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Notorious Chinese hackers charged in elaborate scheme to steal and sell online game loot


The United States Justice Department announced charges today against five Chinese hackers for their role in spying on and stealing millions of dollars from over a hundred companies around the world. But of the several indictments released by the department, one details an elaborate scheme involving these hackers and two Malaysian businessmen to illegally gain access to various online games, generate fake items, and then sell them for real-world profit online.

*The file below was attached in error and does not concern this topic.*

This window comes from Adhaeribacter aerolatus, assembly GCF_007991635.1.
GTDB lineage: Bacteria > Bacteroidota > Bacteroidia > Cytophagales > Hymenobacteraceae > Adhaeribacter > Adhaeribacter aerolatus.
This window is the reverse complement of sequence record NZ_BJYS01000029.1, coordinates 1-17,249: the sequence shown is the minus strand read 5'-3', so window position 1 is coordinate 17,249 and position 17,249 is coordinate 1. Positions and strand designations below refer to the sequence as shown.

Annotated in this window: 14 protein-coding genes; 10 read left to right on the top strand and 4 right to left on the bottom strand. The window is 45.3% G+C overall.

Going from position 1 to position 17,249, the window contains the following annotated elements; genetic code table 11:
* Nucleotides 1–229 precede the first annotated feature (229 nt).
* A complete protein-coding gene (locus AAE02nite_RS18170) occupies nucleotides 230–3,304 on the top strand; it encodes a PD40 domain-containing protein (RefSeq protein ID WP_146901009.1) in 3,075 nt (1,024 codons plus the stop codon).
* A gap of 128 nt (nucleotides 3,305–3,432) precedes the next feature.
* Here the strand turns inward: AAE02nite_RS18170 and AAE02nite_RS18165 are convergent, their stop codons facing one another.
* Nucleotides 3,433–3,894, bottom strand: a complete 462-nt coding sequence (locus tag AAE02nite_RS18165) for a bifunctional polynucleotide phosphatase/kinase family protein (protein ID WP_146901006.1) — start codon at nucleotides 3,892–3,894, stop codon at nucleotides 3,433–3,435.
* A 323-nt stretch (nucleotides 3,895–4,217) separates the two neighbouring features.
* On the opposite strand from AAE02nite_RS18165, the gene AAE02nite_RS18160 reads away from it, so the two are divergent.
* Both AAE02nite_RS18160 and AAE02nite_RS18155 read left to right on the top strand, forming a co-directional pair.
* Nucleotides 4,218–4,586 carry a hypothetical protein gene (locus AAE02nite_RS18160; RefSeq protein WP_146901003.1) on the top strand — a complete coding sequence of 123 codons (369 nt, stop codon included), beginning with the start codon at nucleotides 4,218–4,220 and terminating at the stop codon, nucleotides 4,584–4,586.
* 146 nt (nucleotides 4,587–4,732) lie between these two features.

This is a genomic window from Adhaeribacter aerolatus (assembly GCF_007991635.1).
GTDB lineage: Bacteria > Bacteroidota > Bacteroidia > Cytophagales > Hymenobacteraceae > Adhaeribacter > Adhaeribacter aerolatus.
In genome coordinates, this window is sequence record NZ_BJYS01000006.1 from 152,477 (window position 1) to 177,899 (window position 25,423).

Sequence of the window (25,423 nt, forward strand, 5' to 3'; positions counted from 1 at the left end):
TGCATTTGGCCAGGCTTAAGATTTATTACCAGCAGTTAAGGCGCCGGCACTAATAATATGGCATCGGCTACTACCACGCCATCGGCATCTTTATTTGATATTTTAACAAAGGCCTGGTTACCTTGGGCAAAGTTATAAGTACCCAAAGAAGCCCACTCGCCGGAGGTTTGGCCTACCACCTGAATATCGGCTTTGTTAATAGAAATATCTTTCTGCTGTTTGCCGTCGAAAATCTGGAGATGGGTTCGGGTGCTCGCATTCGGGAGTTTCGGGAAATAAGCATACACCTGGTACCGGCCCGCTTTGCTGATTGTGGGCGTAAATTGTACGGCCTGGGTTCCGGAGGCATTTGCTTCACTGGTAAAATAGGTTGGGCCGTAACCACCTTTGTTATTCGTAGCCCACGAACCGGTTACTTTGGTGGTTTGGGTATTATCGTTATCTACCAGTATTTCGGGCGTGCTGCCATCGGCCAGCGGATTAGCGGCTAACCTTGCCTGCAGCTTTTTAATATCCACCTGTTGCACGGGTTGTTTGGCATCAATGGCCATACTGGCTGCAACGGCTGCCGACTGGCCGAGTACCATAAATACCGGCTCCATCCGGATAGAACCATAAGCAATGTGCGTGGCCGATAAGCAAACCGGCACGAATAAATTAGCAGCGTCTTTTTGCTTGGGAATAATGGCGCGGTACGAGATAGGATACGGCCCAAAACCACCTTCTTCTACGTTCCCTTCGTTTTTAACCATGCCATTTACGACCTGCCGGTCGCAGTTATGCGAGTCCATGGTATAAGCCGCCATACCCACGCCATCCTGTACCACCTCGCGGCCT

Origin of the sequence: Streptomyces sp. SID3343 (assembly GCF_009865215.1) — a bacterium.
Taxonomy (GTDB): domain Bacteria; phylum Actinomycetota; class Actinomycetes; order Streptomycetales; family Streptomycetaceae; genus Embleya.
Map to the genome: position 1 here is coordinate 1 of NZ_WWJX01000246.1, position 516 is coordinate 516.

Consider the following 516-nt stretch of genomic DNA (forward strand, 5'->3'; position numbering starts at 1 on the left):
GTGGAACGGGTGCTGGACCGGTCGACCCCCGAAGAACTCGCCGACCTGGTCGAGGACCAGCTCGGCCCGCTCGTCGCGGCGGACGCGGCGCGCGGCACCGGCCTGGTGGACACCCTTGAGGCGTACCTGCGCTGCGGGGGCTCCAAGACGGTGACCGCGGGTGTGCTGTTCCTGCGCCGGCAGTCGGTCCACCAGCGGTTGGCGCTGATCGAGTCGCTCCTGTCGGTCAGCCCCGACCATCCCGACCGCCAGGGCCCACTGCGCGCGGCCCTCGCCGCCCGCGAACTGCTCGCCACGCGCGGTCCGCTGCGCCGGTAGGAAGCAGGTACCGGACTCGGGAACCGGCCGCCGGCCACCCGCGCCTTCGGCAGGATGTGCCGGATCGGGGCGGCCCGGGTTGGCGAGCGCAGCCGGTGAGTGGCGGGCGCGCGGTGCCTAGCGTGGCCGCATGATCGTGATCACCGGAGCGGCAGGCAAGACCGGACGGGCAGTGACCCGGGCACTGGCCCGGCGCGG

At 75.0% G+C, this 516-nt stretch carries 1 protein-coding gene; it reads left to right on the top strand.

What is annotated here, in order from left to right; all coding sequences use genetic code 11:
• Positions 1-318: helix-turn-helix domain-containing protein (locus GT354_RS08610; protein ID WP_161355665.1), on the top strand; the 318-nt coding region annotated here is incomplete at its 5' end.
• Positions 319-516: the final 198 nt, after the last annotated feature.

The Chinese hackers in question belong to a group known as APT41 (also called Barium) that has been at large since early 2012 and is widely believed to work—at least in part—with the Chinese government. APT41 is accused of breaking into hundreds of networks around the world, ranging from universities and foreign government agencies, to spy and steal using methods like ransomware and phishing. Just last year, for example, APT41 allegedly hijacked Asus’ Live Update software to install backdoors into potentially hundreds of thousands of computers using Asus’ own servers. Now the US government has named the five suspects and charged them with several dozen accounts of fraud and identity theft.

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